FEF sensors measure the material of interest from a single side. They are formed by a coplanar distribution of electrodes. Figure 2 shows the cross-sectional view of an FEF sensor. The spatial wavelength of the sensor, which is defined as the distance between centers of electrodes with the same polarity, can be varied depending on the excitation of the electrodes. The penetration depth of the sensor is mainly dependant on the spatial wavelength and is approximated as one-third the spatial wavelength. Conceptually, the penetration depth is an effective measure of the rate at which the electric field decays away from the sensor surface. Variations in penetration depth also can be obtained from the various electrode excitation patterns to provide the sensor with access to different layers of the test specimen. In Figure 2, the parameters l1, l2, and l3 represent three different ways of connecting the electrodes. D represents the driving electrodes; an AC voltage signal is applied to these. S represents the sensing electrodes. At these electrodes, current–voltage measurements are made. G represents the guard electrodes. In the table below the figure, the cross-sectional view of the sensor in Figure 2, each row corresponds to one of the three connection schemes; each column corresponds to the types of connections for the electrode directly above the column used in the different connection schemes. For l1, every other electrode is driven and the undriven electrodes are treated as sense electrodes. For l2 and l3 several undriven fingers are chosen as guard electrodes and only the current–voltage at the sensing electrodes is measured. The guard electrodes are either connected to ground or kept at the same voltage potential as the sensing electrodes by using unity-gain buffer amplifiers. The spatial wavelength of the sensor is increased (λ3 > λ2 > λ1) by using various connection schemes. A ground plane below the electrode surface eliminates the effects of underlying material and stray noise in the medium. Major advantages of this technology include one-sided access to materials under test, profiling and imaging capabilities, and model-based signal analysis.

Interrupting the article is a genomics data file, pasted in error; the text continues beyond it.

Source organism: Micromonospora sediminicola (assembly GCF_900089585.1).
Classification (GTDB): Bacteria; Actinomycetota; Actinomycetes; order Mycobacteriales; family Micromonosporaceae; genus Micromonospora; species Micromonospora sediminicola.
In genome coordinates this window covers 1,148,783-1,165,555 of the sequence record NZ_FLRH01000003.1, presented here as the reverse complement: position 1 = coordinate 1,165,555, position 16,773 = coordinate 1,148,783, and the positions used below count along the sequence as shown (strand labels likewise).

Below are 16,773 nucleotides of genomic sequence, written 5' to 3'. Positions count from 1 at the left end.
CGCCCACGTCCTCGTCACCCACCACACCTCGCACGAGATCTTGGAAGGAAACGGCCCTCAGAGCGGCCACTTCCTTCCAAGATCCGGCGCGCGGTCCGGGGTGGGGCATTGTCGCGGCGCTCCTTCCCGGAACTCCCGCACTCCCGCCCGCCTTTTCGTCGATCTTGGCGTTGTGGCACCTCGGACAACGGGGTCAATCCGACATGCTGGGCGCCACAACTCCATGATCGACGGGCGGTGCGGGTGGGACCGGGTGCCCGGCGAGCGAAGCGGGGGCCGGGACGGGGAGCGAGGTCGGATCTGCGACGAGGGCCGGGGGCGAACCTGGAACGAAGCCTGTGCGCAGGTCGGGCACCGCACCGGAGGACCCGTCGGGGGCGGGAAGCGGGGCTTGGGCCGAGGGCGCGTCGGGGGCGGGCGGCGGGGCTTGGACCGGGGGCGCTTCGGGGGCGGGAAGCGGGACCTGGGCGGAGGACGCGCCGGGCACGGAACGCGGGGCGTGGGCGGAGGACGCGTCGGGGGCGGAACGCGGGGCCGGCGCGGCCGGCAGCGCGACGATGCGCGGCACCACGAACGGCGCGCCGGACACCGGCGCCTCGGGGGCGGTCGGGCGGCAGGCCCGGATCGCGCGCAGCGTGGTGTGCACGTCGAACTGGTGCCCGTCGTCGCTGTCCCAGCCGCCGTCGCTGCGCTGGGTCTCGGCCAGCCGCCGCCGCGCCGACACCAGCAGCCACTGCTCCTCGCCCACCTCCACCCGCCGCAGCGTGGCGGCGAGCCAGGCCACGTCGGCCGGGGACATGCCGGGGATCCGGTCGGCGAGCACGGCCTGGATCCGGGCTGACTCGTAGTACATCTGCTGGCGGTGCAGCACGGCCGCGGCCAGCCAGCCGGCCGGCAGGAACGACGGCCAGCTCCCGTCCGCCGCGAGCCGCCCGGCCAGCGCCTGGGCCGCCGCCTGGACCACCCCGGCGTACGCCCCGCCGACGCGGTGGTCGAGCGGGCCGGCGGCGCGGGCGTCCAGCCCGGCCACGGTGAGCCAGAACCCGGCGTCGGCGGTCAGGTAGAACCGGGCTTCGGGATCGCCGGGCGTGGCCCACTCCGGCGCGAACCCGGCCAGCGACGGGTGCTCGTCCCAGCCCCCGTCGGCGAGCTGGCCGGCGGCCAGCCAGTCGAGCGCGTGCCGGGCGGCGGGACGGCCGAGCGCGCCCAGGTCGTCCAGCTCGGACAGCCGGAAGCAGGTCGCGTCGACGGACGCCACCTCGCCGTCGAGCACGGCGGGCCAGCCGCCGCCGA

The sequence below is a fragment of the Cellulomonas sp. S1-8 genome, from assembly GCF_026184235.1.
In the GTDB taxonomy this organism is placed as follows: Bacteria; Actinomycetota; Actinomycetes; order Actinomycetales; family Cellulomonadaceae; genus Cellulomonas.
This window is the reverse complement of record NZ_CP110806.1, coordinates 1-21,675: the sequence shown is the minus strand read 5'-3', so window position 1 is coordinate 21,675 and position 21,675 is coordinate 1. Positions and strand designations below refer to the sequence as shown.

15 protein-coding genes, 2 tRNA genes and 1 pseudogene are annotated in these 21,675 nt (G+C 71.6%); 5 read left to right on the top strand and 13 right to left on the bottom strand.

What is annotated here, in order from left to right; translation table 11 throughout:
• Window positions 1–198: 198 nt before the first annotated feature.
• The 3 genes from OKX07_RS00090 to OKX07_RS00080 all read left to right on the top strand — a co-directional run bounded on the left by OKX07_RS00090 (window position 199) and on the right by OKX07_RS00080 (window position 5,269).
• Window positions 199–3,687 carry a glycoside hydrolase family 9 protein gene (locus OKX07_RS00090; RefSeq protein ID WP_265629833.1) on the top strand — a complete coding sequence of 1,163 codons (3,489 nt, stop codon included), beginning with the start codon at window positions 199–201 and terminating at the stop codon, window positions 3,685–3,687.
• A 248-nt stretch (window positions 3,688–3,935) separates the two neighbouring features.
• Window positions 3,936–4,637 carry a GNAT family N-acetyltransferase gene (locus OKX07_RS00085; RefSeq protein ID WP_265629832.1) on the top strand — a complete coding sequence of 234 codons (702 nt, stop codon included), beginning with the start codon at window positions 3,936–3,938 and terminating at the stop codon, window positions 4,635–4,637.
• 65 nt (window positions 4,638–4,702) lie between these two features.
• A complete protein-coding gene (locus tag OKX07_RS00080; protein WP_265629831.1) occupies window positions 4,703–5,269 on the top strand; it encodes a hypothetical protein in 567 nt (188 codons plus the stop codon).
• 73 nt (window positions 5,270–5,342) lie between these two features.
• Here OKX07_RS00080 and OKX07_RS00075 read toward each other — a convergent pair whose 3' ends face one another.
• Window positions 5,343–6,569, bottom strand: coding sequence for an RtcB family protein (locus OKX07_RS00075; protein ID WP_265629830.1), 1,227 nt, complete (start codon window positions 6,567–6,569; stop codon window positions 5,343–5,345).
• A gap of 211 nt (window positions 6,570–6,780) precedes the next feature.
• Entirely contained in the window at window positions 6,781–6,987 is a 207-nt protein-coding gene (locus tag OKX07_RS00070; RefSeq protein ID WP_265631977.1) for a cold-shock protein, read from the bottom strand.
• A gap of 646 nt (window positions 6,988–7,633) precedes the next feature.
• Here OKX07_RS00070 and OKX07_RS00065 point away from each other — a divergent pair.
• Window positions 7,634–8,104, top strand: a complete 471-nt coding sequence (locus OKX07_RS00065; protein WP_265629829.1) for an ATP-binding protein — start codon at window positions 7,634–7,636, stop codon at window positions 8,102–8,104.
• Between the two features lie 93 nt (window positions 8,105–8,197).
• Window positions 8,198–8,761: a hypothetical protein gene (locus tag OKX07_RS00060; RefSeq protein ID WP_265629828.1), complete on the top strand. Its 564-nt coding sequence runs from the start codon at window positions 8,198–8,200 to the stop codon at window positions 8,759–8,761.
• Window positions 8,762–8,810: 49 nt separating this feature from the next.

Direct sensing or preconcentrators? There are many cases in which gas or liquid analytes must be sensed in small concentrations close to, or below, the detection threshold of a dielectric spectroscopy measurement device. Direct sensing is simpler than preconcentration; however, direct sensing is not always possible. Preconcentration should be performed in the following cases: